Seabass grow-out culture

Technology Description

Brief description: Seabass is a species that is easy to culture in cages or in brackishwater ponds. It is hardy, and the seedstock can be easily sourced from the hatchery. There is a need, however, to include a nursery before the grow-out phase so that seabass can be easily sorted and size-graded to reduce competition for space and food, thus controlling cannibalism. Survival in the 30-45 day nursery phase can be as high as 96%.

The biggest expense for seabass culture is feeds, as the fish is carnivorous and must be fed trash fish. But there are already available high-protein formulated feeds that can be used like SEAFDEC/AQD’s formulation for carnivorous species. And, other than the regular sorting and size-grading, seabass culture is pretty straightforward.

Technology profile:
(1) Stock seabass fry obtained from the hatchery in nursery cages set inside brackishwater ponds or in an estuary (mouth of the river). The netcage size may be 3 x 2 x 1.3 m, and 600-900 pieces may be stocked. Take care to stock similar-sized fish already sorted and size-graded from the hatchery. Initial fry size is usually 1.0 to 2.5 cm, and the fry stays in the nursery for 30 to 45 days. Fed trash fish at 6-8% of biomass or use formulated feeds as recommended by the manufacturer. Sort and size-grade weekly.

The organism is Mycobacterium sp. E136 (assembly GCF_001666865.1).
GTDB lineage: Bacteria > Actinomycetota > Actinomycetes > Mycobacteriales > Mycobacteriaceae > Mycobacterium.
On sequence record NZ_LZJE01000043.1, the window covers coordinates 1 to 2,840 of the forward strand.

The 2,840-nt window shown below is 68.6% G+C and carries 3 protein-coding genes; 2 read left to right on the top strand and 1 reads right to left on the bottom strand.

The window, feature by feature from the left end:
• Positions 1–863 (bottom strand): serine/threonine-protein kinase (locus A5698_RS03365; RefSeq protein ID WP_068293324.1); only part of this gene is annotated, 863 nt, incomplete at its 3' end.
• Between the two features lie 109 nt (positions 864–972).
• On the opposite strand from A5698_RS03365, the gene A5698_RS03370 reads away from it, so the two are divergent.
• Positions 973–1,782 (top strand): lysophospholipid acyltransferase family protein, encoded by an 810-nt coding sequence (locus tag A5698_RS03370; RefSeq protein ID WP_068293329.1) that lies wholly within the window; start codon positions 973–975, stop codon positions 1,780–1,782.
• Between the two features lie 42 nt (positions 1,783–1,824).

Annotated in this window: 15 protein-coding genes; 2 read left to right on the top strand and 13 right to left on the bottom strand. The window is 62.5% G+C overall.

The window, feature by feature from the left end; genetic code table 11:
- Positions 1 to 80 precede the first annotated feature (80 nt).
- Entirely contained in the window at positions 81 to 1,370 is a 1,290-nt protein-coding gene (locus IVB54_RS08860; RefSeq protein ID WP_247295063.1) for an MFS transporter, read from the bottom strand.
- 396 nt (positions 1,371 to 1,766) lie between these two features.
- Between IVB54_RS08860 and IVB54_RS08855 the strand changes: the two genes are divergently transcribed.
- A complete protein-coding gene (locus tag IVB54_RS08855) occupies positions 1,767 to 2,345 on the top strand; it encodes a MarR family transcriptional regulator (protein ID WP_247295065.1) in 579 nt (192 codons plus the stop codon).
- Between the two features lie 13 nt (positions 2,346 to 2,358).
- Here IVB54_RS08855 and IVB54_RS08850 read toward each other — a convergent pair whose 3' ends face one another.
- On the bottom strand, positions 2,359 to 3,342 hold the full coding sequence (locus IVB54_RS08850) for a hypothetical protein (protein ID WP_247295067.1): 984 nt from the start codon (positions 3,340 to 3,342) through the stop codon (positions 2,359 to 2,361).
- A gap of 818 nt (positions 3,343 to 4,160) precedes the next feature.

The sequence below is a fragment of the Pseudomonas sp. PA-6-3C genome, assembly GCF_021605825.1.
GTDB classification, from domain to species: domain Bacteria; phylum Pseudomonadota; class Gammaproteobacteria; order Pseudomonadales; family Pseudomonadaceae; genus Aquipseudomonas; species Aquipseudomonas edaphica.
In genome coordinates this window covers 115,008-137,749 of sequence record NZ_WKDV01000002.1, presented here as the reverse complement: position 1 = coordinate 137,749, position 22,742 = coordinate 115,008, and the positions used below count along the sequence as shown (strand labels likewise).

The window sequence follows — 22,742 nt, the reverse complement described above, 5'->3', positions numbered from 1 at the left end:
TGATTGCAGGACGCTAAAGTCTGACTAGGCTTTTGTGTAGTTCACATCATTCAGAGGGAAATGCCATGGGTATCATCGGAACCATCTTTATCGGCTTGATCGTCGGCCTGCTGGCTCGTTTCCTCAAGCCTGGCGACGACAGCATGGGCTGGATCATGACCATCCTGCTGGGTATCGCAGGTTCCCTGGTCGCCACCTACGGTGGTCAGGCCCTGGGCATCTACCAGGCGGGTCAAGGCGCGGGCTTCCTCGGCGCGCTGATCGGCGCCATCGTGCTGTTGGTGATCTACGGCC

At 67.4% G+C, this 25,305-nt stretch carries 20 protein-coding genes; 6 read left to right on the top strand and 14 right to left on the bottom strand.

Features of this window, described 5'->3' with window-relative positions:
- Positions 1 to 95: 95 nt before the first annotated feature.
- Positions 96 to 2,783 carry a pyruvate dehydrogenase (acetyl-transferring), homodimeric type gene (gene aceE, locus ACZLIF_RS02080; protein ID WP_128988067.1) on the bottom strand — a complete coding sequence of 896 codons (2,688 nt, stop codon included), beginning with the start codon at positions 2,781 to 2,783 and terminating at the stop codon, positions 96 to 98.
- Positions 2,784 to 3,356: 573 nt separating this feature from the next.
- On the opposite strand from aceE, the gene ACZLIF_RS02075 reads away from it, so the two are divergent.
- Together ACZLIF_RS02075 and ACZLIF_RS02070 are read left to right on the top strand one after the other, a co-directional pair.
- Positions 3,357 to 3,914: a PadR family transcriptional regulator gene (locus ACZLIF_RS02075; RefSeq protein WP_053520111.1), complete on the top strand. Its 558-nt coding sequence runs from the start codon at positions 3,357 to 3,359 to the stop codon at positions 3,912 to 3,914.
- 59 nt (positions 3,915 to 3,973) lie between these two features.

(2) Transfer seabass to grow-out ponds or to grow-out cages. Stocking density is usually 40-50 fish per m2 which is reduced to 10-20 fish per m2 when seabass are bigger. A 1-ha pond may be subdivided further into six compartments so that there is space to raise different batches of sorted and size-graded fish. A grow-out cage is bigger than nursery cages, about 4 x 4 x 3 m. Be sure to have spare cages.

(3) Feed trash fish, at 10% of total body weight.

(4) Sort and size-grade regularly. In the pond, collect fish by using a net seine; in cages, simply lift the nets. Take care not to stress the fish.

(5) Culture period varies, but is usually 3-4 months. The market size of seabass is 300-400 grams.

 
References:

Feed Development Section. 1994. Feeds and feeding of milkfish, Nile tilapia, Asian sea bass, and tiger shrimp. Aquaculture Extension Manual 21. SEAFDEC Aquaculture Department, Tigbauan, Iloilo. 97 p

SEAFDEC Asian Aquaculture, volume 19, number 4, October 1997. SEAFDEC/AQD, Tigbauan, Iloilo. Special issue, pages 13-29

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